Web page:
DeWack’s Quack: “…Impermissibly Arbitrary, Unreasonable, and Oppressive”

The sun’s shining a little more brightly in Ohio. That’s because “Lake County Common Pleas Judge Eugene Lucci slammed Ohio Department of Health Director Dr. Amy Acton in his Wednesday order, writing that she ‘has acted in an impermissibly arbitrary, unreasonable, and oppressive manner’” in locking down the state.

Given Quack’s monstrous tyranny, mere words can’t “slam” her: only a firing squad or lynch mob could mete out what this dictator deserves. In cahoots with Gov. DeWack, she’s savaged Ohio’s economy, deprived people far more essential than she of their livelihoods, and condemned Ohioans to a dismal, frustrating future as they recover from her despotism.

So while Lucci’s condemnation is welcome, it’s too little, too late.

It’s also too limited:

The nine-page ruling … applies only to gyms in that northeastern Ohio county. Meanwhile, gyms are set to reopen May 26 under an updated order announced last week by Republican Gov. Mike DeWine.”

Coincidence? Or did DeWack know this comeuppance was coming?

Gov. Mike DeWine and Acton ordered that all non-essential businesses close by March 24. The state is beginning to roll back some of those restrictions; gyms have been allowed to reopen Tuesday.”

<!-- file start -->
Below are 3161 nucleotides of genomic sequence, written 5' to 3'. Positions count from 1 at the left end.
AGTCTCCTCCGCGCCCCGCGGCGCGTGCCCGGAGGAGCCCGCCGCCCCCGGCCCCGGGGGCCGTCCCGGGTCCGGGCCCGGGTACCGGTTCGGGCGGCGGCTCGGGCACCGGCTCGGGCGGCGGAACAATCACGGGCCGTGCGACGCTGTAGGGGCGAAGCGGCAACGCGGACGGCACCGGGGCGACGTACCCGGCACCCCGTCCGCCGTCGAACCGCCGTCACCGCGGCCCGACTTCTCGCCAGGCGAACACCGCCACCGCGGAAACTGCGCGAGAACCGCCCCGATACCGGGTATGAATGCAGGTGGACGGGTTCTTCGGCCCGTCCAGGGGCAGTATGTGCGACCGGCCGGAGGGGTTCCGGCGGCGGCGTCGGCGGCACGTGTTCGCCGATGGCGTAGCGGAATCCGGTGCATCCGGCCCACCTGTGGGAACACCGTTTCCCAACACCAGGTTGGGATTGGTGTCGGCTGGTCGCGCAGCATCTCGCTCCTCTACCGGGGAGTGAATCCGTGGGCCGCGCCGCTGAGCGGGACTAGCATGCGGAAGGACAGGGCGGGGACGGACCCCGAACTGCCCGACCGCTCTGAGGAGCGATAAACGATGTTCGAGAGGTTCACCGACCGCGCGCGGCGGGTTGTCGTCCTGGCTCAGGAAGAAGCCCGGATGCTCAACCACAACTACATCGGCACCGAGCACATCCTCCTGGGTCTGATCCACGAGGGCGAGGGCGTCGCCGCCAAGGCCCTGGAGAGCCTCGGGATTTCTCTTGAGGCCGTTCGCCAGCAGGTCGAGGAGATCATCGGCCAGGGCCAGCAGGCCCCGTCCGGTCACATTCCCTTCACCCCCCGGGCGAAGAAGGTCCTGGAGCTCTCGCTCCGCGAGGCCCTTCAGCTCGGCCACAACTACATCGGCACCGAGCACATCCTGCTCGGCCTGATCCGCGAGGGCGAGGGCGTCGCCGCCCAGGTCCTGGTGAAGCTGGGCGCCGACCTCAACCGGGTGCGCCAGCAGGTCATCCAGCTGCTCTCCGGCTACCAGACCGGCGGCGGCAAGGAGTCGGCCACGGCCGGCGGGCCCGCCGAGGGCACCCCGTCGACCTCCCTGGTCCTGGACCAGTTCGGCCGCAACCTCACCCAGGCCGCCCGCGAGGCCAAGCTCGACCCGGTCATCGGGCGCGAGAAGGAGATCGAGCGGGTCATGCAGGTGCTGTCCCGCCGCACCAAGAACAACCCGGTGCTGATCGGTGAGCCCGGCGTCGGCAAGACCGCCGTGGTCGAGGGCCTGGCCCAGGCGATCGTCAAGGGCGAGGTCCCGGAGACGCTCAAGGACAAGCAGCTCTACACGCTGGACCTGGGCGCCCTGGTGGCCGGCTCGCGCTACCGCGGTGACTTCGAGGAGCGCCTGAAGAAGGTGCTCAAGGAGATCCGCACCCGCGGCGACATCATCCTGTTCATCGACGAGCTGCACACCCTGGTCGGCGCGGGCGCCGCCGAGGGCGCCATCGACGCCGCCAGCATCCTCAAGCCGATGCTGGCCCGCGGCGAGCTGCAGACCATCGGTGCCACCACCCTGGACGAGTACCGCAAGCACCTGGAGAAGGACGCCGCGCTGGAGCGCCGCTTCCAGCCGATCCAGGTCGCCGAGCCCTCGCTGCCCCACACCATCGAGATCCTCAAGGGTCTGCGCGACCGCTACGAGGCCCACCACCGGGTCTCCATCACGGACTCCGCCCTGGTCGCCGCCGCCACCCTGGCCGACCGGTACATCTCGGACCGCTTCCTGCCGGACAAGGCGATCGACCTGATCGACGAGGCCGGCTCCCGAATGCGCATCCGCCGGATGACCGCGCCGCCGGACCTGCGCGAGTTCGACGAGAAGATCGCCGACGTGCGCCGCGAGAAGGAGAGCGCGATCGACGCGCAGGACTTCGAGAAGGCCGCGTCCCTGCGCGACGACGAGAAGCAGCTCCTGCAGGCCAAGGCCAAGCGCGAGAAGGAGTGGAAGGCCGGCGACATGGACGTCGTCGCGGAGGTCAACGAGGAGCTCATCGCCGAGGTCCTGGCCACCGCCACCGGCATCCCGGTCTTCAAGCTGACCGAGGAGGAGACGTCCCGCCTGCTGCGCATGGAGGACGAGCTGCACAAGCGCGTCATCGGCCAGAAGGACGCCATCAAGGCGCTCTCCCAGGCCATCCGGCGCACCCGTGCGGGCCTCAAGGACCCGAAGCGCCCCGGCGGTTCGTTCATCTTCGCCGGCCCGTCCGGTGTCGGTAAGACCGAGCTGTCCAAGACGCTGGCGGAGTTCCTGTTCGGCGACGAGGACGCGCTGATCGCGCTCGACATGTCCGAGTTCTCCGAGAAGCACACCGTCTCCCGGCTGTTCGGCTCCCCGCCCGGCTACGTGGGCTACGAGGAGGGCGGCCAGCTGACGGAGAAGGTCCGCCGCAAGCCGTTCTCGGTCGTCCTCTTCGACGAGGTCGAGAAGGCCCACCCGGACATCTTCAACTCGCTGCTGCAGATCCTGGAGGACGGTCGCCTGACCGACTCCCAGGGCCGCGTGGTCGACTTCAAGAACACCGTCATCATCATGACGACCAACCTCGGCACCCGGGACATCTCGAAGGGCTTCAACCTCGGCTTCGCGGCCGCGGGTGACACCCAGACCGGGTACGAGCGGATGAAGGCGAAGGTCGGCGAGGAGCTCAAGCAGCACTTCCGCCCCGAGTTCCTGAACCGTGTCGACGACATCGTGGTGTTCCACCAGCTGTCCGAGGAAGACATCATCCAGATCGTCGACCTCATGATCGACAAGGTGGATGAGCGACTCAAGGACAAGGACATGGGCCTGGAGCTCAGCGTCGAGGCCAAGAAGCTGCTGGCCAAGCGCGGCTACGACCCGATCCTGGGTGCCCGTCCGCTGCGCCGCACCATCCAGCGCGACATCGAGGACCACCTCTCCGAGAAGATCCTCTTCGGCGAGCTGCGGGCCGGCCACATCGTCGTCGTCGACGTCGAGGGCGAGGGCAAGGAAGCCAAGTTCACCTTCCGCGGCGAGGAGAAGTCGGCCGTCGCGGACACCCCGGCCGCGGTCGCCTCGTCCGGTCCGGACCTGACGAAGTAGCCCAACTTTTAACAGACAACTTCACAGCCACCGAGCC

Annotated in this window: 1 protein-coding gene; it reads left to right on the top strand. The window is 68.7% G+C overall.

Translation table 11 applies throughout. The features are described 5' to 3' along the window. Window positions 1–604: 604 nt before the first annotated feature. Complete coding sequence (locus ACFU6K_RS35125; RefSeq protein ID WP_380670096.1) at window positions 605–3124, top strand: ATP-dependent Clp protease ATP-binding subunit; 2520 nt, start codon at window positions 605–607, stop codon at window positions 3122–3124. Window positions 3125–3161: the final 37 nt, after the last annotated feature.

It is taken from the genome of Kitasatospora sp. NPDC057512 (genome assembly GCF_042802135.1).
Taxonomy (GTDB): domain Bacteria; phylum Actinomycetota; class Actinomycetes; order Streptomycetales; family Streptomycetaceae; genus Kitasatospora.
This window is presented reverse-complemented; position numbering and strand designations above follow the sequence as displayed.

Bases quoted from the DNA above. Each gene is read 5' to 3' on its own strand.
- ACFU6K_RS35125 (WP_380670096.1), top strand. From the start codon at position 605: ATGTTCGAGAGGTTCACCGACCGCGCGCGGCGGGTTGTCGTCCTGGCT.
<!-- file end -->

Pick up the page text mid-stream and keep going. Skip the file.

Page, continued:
Wrong: neither DeWack nor Quack owned the authority to close those enterprises in the first place, so they certainly have no power to “allow” them to re-open, as Lucci emphasized:

Lucci said Ohio law allows Acton to isolate sick people and quarantine people exposed to an illness during the period of incubation for a given disease, about 14 days in the case of the novel coronavirus. But the judge argues her powers stop there.

The director has quarantined the entire people of the state of Ohio, for much more than 14 days,” Lucci wrote. “The director has no statutory authority to close all businesses…which she deems non-essential for a period of two months.”

Dang tootin’.

Meanwhile, even after gyms re-open, patrons may balk at frequenting them:

The ruling affirms that facilities must follow Ohio Department of Health safety protocols to keep patrons and all Ohioans safe and healthy,” said Dan Tierney, spokesman for the governor. 

But not employed.


4:23 pm on May 21, 2020